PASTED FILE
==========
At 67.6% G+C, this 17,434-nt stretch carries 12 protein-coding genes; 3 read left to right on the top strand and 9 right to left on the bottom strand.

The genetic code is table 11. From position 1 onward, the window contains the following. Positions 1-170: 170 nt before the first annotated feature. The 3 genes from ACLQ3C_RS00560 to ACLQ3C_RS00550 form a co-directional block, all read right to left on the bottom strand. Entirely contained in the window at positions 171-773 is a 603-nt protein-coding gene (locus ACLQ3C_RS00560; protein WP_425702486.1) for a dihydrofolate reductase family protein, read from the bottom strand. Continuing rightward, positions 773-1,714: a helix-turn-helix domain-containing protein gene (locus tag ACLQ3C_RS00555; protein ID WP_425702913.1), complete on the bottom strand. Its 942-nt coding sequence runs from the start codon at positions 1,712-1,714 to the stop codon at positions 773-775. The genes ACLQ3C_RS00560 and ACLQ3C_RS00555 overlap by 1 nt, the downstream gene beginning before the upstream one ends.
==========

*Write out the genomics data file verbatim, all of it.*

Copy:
At 67.6% G+C, this 17,434-nt stretch carries 12 protein-coding genes; 3 read left to right on the top strand and 9 right to left on the bottom strand.

The genetic code is table 11. From position 1 onward, the window contains the following. Positions 1-170: 170 nt before the first annotated feature. The 3 genes from ACLQ3C_RS00560 to ACLQ3C_RS00550 form a co-directional block, all read right to left on the bottom strand. Entirely contained in the window at positions 171-773 is a 603-nt protein-coding gene (locus ACLQ3C_RS00560; protein WP_425702486.1) for a dihydrofolate reductase family protein, read from the bottom strand. Continuing rightward, positions 773-1,714: a helix-turn-helix domain-containing protein gene (locus tag ACLQ3C_RS00555; protein ID WP_425702913.1), complete on the bottom strand. Its 942-nt coding sequence runs from the start codon at positions 1,712-1,714 to the stop codon at positions 773-775. The genes ACLQ3C_RS00560 and ACLQ3C_RS00555 overlap by 1 nt, the downstream gene beginning before the upstream one ends.